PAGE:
Detroit Mayor Duggan says police won't use facial recognition for surveillance

For the past month or so, Detroit Police have openly debated the possibility of using facial recognition to help fight crimes. That naturally has sparked concern that police would be using the technology to monitor all of our movement. Now, Mayor Mike Duggan has said he opposes the use of facial recognition technology for surveillance.

In a statement addressed to Detroit residents posted to the city's website, Mayor Duggan said he strongly opposes "the use of facial recognition technology for surveillance."

Duggan said that the Detroit Police Department is not permitted to use such software for surveillance, and he would "never support them doing so".

He said the technology is not reliable above to identify people from moving images and "research has shown it is even less reliable in identifying people of color."

In the past month or so, growing concerns over the use of the technology has led to outbursts at meetings, including last Thursday when a Detroit Police Board Commissioner was arrested after bringing up the topic. Willie Burton was arrested for being out of order after he and attendees were warned to remain civil.

Duggan said he's spoke with members of the Detroit Police Commission and has encouraged them to adopt a 'no surveillance' policy and to provide serious discipline for any DPD employee who violates the policy.

In his letter, Duggan said the systems will not be used on Project Green Light cameras, which he says have been extreme successful in stopping crimes including carjackings. Year to date, there have been 94 carjackings, compared to 222 over the same time period in 2015, Duggan said, a drop of 58%.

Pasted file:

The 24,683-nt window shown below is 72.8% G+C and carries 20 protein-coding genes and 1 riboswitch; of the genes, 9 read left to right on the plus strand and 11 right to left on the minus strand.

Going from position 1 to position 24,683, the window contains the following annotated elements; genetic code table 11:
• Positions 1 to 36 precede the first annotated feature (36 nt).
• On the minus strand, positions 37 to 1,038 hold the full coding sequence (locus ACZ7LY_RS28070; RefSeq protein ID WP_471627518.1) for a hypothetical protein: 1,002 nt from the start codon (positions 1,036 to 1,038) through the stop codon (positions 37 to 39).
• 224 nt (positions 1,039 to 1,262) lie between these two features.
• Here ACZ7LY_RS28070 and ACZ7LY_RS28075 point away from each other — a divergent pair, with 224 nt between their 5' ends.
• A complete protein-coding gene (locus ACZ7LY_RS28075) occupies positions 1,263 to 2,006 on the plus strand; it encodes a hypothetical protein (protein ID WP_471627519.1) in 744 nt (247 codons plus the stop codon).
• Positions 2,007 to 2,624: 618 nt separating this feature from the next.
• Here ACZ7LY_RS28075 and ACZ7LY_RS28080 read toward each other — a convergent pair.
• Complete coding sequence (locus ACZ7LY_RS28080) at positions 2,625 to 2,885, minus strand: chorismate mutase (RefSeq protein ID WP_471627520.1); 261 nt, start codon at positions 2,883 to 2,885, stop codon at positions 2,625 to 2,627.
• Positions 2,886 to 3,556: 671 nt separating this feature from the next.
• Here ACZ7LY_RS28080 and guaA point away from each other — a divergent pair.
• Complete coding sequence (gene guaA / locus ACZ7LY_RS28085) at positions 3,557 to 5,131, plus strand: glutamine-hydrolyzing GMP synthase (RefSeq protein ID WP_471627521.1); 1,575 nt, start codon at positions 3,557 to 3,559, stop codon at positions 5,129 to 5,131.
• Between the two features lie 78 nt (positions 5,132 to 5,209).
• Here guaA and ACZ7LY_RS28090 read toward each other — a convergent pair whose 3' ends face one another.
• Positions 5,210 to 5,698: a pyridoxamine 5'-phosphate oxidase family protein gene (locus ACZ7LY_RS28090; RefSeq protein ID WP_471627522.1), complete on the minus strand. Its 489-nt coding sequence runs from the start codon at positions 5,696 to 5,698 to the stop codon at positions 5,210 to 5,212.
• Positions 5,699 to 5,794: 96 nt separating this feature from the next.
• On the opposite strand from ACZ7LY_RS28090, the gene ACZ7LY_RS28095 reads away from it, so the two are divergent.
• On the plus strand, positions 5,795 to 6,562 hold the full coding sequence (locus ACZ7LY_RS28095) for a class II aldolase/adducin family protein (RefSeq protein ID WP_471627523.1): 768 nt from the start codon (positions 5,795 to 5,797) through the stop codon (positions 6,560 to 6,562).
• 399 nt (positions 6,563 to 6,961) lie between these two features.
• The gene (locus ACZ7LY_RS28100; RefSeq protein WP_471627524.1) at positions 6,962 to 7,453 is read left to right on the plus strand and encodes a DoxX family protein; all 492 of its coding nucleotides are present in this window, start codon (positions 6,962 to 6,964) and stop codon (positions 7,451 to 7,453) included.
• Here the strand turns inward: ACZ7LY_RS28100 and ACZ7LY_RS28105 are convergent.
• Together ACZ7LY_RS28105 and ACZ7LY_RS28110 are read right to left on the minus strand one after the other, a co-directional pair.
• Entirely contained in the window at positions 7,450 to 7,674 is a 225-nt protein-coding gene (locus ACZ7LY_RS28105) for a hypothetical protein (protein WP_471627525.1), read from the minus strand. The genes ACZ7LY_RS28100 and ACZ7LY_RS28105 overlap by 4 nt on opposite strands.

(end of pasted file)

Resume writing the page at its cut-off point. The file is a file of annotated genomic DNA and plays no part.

The city approved the purchase of facial recognition software back in 2017 by a 6-0 vote. For the past two years, it's been used to identify dangerous offenders but will not be used for surveillance, Duggan said.

he described how the system is currently being used and says Detroit police get a picture of an offender while committing a crime. That could be from a doorbell camera, Green Light Camera, or private security camera. 

He said detectives then take that picture and try to identify the offender by running the picture through the software. 

Duggan offered an example when it worked for the city. On November 25, a 34-year-old man was shot at a Detroit gas station. Using a clear picture of the suspect obtained on the gas station's surveillance video, the software was able to match up that picture with one in a police mug book.

That led detectives to a picture on social media that he had posted, where he was wearing the same distinctive jacket worn during the shooting, Duggan said. 

"If your loved one was shot and there is a picture of the shooter, wouldn't you expect the police to use every tool they can to identify that offender?  Police never make an arrest just because there is a facial recognition match.  But it is an important source of leads detectives can use to find the identity of the offender.  I fully support the technology's use for that limited purpose."

Duggan ended his letter by saying the city is not using the software for surveillance, and he will not support it ever being used in that manner.